Wednesday, March 7, 2012

Tip # 7: Imagination

By Anant Mathur (March 07, 2012)

Perhaps the two most important ingredients of writing are extensive research and a great Imagination. I have spoken about the importance of research in the past, so this post will be about our limitless imagination.

For a writer imagination is the key to telling a great story, if you've read the works of Jules Verne, Sir Arthur Conan Doyle, Ruskin Bond, Lewis Carroll, Mark Twain, Ian Fleming, R.K. Narayan, Rudyard Kipling, Sarat Chandra Chattopadhyay, J. R. R. Tolkien, William Shakespeare, Agatha Christie, Harivansh Rai Bachchan, H.G. Wells, The Brothers Grimm, J. K. Rowling, etc. - you will agree how imaginative these writers are. They not only know their subject, they researched it well and understood it to such a degree that you could easily believe what they were saying. 

If we take a look at French writer Jules Verne's novel From The Earth To The Moon the story is not just full of imagination but has calculations which show how brilliant the writer is. A lot of the calculations which Jules Verne made came pretty close to what actually is - but he wrote about them more than a century before man ever set foot on the moon. Verne wrote about space, air and underwater travel before air travel and practical submarines were invented, and before practical means of space travel had been devised. Verne was not only a great writer but perhaps one of the greatest minds of his time.

Similarly, J. R. R. Tolkien whose work most of you are probably familiar with if you've read The Lord of the Rings series of books or watched the films by Peter Jackson. Tolkien not only wrote mythological adventure stories with great imagination but was also able to construct several languages unique to his stories.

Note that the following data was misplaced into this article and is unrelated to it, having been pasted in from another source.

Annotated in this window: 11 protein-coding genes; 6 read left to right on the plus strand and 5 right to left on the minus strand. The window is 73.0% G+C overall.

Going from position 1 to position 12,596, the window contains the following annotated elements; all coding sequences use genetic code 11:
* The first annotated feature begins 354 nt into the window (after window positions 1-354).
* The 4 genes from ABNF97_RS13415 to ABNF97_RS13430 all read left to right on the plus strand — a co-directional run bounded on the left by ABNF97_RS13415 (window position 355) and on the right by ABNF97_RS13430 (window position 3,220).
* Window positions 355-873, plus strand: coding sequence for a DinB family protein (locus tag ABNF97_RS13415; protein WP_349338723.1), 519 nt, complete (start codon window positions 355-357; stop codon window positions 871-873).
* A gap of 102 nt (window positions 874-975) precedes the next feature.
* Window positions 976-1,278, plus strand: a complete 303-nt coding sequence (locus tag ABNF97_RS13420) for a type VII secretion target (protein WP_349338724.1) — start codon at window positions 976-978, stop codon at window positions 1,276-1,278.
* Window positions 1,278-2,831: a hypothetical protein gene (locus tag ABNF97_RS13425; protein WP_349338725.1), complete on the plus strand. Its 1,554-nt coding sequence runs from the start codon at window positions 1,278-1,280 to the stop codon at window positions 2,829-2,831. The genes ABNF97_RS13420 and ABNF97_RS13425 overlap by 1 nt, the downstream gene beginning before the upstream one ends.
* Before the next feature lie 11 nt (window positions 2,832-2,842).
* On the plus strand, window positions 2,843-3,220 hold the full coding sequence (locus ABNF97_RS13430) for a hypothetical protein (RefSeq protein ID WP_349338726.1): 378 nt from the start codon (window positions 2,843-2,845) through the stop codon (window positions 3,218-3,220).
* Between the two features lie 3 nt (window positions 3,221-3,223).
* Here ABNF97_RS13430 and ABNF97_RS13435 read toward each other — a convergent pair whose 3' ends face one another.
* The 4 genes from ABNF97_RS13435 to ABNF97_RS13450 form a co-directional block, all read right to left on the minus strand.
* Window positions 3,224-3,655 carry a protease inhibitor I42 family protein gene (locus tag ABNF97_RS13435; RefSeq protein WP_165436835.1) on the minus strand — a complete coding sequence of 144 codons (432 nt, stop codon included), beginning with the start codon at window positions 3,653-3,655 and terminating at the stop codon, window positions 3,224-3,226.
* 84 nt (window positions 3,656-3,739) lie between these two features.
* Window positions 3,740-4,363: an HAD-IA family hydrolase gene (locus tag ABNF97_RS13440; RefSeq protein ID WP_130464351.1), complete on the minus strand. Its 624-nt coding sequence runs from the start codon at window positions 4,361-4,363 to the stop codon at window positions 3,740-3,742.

Like Jules Verne, H.G. Wells also used scientific facts and figures in his writings, but what made his writings a little different than those of Verne were that he used psychology as well. He gets inside the head of his characters and helps the reader understand why the character is behaving the way he is and what's causing him to do the things he does - this can be easily understood if you've read his stories like The Invisible Man, The War of the Worlds, The Island of Doctor Moreau and The Time Machine.
Rudyard Kipling was born in Bombay, India to British parents, though he would live in many places throughout his life, he returned to India many times. Several of his stories and poems (The Jungle Book, Kim, Gunga Din, The Second Jungle Book, etc.) took place in India.

As fantastically imaginative as J.K. Rowling's Harry Potter stories are it's doubtful that she would've written a single word without doing the proper research on wizards and magic. Most writers are inspired by what is happening in their life at the time they're writing a particular work - in the case of Rowling, she used a lot of what she was going through at the time to write situations and characters for Harry Potter.

Sarat Chandra Chattopadhyay is one of the most popular Indian writers. His Devdas is easily one of the most recognized characters in Indian literature. Several of his stories have been turned into feature films in many Indian languages - Devdas, in particular, has been made 8 times in Hindi, Bengali and Telugu. Born into poverty in the late 1800s, Sarat Chandra wrote stories which took place in his present time and which were about the common man of that era - their struggles and triumphs - most of his stories were based on his experiences in Bhagalpur where he spent 20 years of his life. His lack of financial stability drastically effected his writings.

Today, most of the shows on Indian television are either reality-based or have writers who lack the imagination of the above mentioned geniuses of our time. I for one ignore reality TV, give me a dose of good imagination any day over these useless reality dramatizations which not only lack imagination but also become repetitive quite fast. Bollywood films are no better, although filmmakers are trying new genre they just don't have the creative abilities to tell a good story in simple terms - they lack imagination.